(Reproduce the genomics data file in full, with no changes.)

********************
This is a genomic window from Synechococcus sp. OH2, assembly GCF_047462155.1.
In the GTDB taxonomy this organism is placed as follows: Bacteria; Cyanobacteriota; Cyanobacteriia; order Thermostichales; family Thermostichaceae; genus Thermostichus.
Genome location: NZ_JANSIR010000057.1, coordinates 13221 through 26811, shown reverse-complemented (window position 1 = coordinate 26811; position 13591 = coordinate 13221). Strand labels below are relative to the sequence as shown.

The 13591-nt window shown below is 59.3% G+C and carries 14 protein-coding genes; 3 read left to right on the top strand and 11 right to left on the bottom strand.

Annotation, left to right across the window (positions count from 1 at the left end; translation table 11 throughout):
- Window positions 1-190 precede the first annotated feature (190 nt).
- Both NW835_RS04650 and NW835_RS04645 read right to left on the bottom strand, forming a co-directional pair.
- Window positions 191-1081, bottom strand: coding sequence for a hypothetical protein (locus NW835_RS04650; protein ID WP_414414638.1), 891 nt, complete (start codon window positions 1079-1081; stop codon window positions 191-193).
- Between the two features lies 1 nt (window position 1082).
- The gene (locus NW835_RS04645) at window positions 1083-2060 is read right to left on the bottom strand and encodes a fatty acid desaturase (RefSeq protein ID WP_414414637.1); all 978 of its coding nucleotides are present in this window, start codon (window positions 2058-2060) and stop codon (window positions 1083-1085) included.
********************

This is a genomic window from Synechococcus sp. OH2, assembly GCF_047462155.1.
In the GTDB taxonomy this organism is placed as follows: Bacteria; Cyanobacteriota; Cyanobacteriia; order Thermostichales; family Thermostichaceae; genus Thermostichus.
Genome location: NZ_JANSIR010000057.1, coordinates 13221 through 26811, shown reverse-complemented (window position 1 = coordinate 26811; position 13591 = coordinate 13221). Strand labels below are relative to the sequence as shown.

The 13591-nt window shown below is 59.3% G+C and carries 14 protein-coding genes; 3 read left to right on the top strand and 11 right to left on the bottom strand.

Annotation, left to right across the window (positions count from 1 at the left end; translation table 11 throughout):
- Window positions 1-190 precede the first annotated feature (190 nt).
- Both NW835_RS04650 and NW835_RS04645 read right to left on the bottom strand, forming a co-directional pair.
- Window positions 191-1081, bottom strand: coding sequence for a hypothetical protein (locus NW835_RS04650; protein ID WP_414414638.1), 891 nt, complete (start codon window positions 1079-1081; stop codon window positions 191-193).
- Between the two features lies 1 nt (window position 1082).
- The gene (locus NW835_RS04645) at window positions 1083-2060 is read right to left on the bottom strand and encodes a fatty acid desaturase (RefSeq protein ID WP_414414637.1); all 978 of its coding nucleotides are present in this window, start codon (window positions 2058-2060) and stop codon (window positions 1083-1085) included.